High-dose radiotherapy with short-term or long-term androgen deprivation in localised prostate cancer (DART01/05 GICOR): A randomised, controlled, phase 3 trial - Abstract

BACKGROUND: The optimum duration of androgen deprivation combined with high-dose radiotherapy in prostate cancer remains undefined.

We aimed to determine whether long-term androgen deprivation was superior to short-term androgen deprivation when combined with high-dose radiotherapy.

METHODS: In this open-label, multicentre, phase 3 randomised controlled trial, patients were recruited from ten university hospitals throughout Spain. Eligible patients had clinical stage T1c-T3b N0M0 prostate adenocarcinoma with intermediate-risk and high-risk factors according to 2005 National Comprehensive Cancer Network criteria. Patients were randomly assigned (1:1) using a computer-generated randomisation schedule to receive either 4 months of androgen deprivation combined with three-dimensional conformal radiotherapy at a minimum dose of 76 Gy (range 76-82 Gy; short-term androgen deprivation group) or the same treatment followed by 24 months of adjuvant androgen deprivation (long-term androgen deprivation group), stratified by prostate cancer risk group (intermediate risk vs high risk) and participating centre. Patients assigned to the short-term androgen deprivation group received 4 months of neoadjuvant and concomitant androgen deprivation with subcutaneous goserelin (2 months before and 2 months combined with high-dose radiotherapy). Anti-androgen therapy (flutamide 750 mg per day or bicalutamide 50 mg per day) was added during the first 2 months of treatment. Patients assigned to long-term suppression continued with the same luteinising hormone-releasing hormone analogue every 3 months for another 24 months. The primary endpoint was biochemical disease-free survival. Analysis was by intention to treat. This study is registered with ClinicalTrials.gov, number NCT02175212.

FINDINGS: Between Nov 7, 2005, and Dec 20, 2010, 178 patients were randomly assigned to receive short-term androgen deprivation and 177 to receive long-term androgen deprivation. After a median follow-up of 63 months (IQR 50-82), 5-year biochemical disease-free survival was significantly better among patients receiving long-term androgen deprivation than among those receiving short-term treatment (90% [95% CI 87-92] vs 81% [78-85]; hazard ratio [HR] 1·88 [95% CI 1·12-3·15]; p=0·01). 5-year overall survival (95% [95% CI 93-97] vs 86% [83-89]; HR 2·48 [95% CI 1·31-4·68]; p=0·009) and 5-year metastasis-free survival (94% [95% CI 92-96] vs 83% [80-86]; HR 2·31 [95% CI 1·23-3·85]; p=0·01) were also significantly better in the long-term androgen deprivation group than in the short-term androgen deprivation group. The effect of long-term androgen deprivation on biochemical disease-free survival, metastasis-free survival, and overall survival was more evident in patients with high-risk disease than in those with low-risk disease. Grade 3 late rectal toxicity was noted in three (2%) of 177 patients in the long-term androgen deprivation group and two (1%) of 178 in the short-term androgen deprivation group; grade 3-4 late urinary toxicity was noted in five (3%) patients in each group. No deaths related to treatment were reported.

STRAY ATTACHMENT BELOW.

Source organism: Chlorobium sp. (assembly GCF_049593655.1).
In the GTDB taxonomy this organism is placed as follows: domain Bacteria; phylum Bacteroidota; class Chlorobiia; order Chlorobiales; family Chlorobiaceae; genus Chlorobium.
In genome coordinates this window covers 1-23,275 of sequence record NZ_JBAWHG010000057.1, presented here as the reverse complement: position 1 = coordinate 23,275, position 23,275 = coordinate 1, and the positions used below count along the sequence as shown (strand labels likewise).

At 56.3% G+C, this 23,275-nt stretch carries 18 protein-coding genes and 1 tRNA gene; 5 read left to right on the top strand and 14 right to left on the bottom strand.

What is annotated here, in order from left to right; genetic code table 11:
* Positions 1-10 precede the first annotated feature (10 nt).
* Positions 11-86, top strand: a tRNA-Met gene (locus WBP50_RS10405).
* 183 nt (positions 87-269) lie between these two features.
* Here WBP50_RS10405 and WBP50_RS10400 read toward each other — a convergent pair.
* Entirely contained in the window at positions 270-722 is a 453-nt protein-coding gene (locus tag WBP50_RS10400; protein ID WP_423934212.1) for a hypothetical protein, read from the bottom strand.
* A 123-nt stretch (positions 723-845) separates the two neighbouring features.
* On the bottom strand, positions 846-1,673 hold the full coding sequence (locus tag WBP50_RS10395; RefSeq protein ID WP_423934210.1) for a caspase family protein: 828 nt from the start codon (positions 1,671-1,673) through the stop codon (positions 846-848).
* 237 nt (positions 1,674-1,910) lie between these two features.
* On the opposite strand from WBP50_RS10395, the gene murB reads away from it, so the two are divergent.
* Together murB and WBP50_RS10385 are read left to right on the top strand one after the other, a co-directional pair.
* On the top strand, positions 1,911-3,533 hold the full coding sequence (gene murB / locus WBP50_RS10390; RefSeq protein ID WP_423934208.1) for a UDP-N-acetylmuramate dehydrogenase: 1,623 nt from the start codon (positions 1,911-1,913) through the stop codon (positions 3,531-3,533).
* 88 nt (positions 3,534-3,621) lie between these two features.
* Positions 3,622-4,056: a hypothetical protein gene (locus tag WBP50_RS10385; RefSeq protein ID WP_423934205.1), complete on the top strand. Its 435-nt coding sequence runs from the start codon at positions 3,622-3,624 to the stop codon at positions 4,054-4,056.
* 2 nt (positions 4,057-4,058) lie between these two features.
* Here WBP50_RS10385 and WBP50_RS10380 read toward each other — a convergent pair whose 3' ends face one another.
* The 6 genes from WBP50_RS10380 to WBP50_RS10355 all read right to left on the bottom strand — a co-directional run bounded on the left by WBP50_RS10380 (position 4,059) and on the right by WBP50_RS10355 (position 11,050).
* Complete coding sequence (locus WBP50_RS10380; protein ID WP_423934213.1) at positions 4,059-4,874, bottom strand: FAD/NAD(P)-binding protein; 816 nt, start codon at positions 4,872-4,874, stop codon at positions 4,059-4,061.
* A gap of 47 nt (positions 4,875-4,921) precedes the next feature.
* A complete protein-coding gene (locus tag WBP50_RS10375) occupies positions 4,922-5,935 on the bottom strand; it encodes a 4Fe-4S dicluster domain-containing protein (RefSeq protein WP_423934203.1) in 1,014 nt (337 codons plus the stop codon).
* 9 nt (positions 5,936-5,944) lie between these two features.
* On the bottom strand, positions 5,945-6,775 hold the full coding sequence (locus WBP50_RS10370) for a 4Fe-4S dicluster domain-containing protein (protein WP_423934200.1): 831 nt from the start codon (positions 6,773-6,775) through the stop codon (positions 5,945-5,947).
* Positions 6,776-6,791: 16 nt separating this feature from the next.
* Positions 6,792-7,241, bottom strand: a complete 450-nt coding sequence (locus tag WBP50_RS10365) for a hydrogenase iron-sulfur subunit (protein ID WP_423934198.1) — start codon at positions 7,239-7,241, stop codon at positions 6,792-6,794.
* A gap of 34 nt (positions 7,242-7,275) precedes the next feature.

INTERPRETATION: Compared with short-term androgen deprivation, 2 years of adjuvant androgen deprivation combined with high-dose radiotherapy improved biochemical control and overall survival in patients with prostate cancer, particularly those with high-risk disease, with no increase in late radiation toxicity. Longer follow-up is needed to determine whether men with intermediate-risk disease benefit from more than 4 months of androgen deprivation.

Written by:
Zapatero A, Guerrero A, Maldonado X, Alvarez A, Segundo CG, Rodríguez MA, Macias V, Olive AP, Casas F, Boladeras A, de Vidales CM, de la Torre ML, Villà S, de la Haza AP, Calvo FA.   Are you the author?
Hospital Universitario de la Princesa, Madrid, Spain; Hospital Son Espases, Palma de Mallorca, Spain; Hospital Universitari Vall d'Hebron, Barcelona, Spain; Hospital General Universitario Gregorio Marañón, Madrid, Spain; Hospital Universitario 12 de Octubre, Madrid, Spain; Hospital General de Catalunya, Sant Cugat del Vallès and Hospital Universitario de Salamanca, Salamanca, Spain; Hospital Plató, Barcelona, Spain; Hospital Clinic, Barcelona, Spain; Institut Català d'Oncologia, Barcelona, Spain; Hospital Do Meixoeiro, Vigo, Spain; Apices Data Management and Biostatistics Centre, Madrid, Spain.

Reference: Lancet Oncol. 2015 Mar;16(3):320-7.
doi: 10.1016/S1470-2045(15)70045-8

PubMed Abstract
PMID: 25702876

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